Two former Newsnight staffers were vindicated by their peers last week for a story that nearly never saw the light of day.
Liz MacKean and Meirion Jones were named joint winners of the London Press Club scoop of the year prize this week despite the fact that their story revealing Jimmy Savile was a serial sex attacker was shelved.
- August 21, 2017
- August 21, 2017
- August 19, 2017
At the time, in December 2011, Newsnight editor Peter Rippon said the decision to spike the story was taken because the journalists had failed to show institutional failings on the part of the police for not pursuing the allegations against Savile.
The news that the story had been suppressed by the BBC was broken by Miles Goslett for The Oldie magazine in February 2012. And the news that Savile had abused girls at a children’s home, based on testimony from victims, was eventually broken in the mainstream media by Mark Williams-Thomas in a documentary for ITV.
Williams-Thomas had worked with the BBC on the original Newsnight Savile report.
In a highly unusual move, Williams-Thomas and Goslett were named joint winners of the scoop prize.
Williams-Thomas said: “These are two of the best journalists this country has. For them, the most important thing was for the truth to be out there.”
The Pollard Review into the affair has revealed that Jones and MacKean tried to persuade managers to run the story and that warnings the BBC would face claims of a cover-up went unheeded.
In evidence to the Pollard Review, Jones said he told his Newsnight boss: “If you don’t run it, the consequences for the BBC are going to be disastrous, absolutely disastrous, because all those people out there will be saying you knew he was a paedophile, you ran the tributes knowing he was a paedophile. How could you do that? We trust the BBC.”
Asked whether Jones saw the prize as a vindication for his work, he told Press Gazette: “We’ve had that recognition from most of the journalists in the BBC and outside the BBC from the start.
“Hopefully this award will help persuade the few people who still think it wasn’t a story, that it was right to pull it and that it was right for the tributes to go ahead. Hopefully they will think again.”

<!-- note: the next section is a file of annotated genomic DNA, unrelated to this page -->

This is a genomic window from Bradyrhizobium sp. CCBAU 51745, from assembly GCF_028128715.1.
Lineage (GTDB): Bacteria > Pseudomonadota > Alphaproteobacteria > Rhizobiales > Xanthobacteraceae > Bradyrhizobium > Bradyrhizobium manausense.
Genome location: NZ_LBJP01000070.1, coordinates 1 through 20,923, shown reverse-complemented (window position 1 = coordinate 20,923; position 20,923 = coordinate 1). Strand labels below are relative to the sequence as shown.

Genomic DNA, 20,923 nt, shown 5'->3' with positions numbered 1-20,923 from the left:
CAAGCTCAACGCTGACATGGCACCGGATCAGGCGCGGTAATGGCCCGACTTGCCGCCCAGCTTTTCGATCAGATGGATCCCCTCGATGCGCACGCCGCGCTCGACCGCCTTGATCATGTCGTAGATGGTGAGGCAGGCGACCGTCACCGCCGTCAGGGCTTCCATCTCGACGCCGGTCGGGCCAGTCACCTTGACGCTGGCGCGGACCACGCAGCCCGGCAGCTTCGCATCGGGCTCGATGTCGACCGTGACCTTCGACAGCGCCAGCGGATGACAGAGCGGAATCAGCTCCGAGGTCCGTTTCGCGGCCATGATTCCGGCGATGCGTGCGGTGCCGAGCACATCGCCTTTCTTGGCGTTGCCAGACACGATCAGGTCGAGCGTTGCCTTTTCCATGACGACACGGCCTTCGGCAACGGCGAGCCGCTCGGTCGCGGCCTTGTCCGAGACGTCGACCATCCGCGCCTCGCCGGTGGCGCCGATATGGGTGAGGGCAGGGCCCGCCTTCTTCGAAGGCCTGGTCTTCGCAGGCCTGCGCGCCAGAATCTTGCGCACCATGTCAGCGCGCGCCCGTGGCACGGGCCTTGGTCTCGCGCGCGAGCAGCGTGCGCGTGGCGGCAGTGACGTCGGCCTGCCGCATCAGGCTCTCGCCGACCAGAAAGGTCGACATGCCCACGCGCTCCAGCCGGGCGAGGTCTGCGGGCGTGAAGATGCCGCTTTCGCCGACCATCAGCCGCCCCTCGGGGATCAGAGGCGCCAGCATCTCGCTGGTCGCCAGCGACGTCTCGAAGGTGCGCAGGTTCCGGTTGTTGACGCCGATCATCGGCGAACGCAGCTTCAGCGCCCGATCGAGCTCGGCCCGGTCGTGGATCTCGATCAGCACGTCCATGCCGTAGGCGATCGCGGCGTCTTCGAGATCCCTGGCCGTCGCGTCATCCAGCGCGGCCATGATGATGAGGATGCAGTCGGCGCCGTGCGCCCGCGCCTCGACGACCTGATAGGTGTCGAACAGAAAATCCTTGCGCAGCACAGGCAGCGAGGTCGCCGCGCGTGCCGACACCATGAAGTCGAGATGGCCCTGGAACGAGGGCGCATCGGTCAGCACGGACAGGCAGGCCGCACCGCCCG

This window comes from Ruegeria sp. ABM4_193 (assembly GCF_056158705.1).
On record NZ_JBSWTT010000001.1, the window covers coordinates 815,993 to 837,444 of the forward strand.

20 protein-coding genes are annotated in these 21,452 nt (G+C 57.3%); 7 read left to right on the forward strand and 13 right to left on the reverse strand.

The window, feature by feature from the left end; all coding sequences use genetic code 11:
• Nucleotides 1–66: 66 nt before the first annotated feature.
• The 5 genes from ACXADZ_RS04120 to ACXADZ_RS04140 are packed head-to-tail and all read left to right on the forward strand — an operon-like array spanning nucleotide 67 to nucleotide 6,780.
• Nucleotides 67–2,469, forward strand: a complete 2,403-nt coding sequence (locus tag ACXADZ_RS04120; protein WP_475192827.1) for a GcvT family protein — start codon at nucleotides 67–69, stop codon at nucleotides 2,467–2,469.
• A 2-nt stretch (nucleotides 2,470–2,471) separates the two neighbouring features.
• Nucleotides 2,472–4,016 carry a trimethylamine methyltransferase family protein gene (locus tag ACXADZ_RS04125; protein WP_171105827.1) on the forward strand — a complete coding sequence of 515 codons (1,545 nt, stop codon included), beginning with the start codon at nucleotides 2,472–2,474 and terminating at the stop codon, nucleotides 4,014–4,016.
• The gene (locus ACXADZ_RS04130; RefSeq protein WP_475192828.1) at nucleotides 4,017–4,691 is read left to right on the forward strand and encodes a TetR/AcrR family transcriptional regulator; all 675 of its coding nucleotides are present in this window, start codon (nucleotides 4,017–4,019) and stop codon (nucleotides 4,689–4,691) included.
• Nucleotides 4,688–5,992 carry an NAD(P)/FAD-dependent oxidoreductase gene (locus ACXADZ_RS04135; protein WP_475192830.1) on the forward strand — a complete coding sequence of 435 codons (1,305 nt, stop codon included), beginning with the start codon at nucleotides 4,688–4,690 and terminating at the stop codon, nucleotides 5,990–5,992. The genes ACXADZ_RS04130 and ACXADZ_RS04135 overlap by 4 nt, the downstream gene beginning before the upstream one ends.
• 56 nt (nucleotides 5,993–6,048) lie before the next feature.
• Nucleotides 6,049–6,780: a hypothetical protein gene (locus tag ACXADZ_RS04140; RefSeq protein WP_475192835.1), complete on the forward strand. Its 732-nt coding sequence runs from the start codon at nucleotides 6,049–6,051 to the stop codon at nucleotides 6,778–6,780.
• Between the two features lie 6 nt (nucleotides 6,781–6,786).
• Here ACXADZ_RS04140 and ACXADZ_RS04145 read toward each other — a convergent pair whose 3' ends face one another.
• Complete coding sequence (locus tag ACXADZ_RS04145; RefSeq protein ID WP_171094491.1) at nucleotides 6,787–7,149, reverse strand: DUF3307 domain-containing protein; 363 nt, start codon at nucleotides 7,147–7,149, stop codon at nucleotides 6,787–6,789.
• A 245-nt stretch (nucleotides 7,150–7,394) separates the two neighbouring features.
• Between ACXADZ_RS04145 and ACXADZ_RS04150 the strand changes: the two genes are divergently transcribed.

Major management failings have been identified by the BBC as behind the twin disasters on Newsnight of the failure to run the Savile story in December 2011 and then the decision to run a report which falsely implicated Lord McAlpine in child abuse in November last year.
Does Jones believe the BBC has learned the lessons and made the necessary changes?
He said: “It’s early days. We’ve got new leadership and I’m hopeful that they will address those problems of communication and leadership and all those things.”
Asked whether he considered walking away from the BBC when the Savile story was spiked, he said: “Obviously.”
He added: “You do have to think can you carry on working there after that’s happened? But the vast majority of people at the BBC are good journalists and they were on our side rather than the small number of people who made these terrible mistakes.”
Despite Jones and MacKean being vindicated they both decided they could no longer work on Newsnight.
MacKean took voluntary redundancy from the BBC this month after 20 years with the corporation. And Jones took the decision to move across to Panorama, adding that a report in Private Eye saying that he was forced out of Newsnight was untrue.
Speaking at the Stationers’ Hall awards ceremony on Wednesday, MacKean said: “It goes to show that you can’t keep a good story down. It’s probably fair to say that BBC command and control would not be delighted by this award being given to Meirion and myself.
“Even though they’ve now got their heads back on, they’ve still failed to acknowledge that the BBC should have run this story. Congratulations to Mark Williams-Thomas and to Miles for eventually doing that.”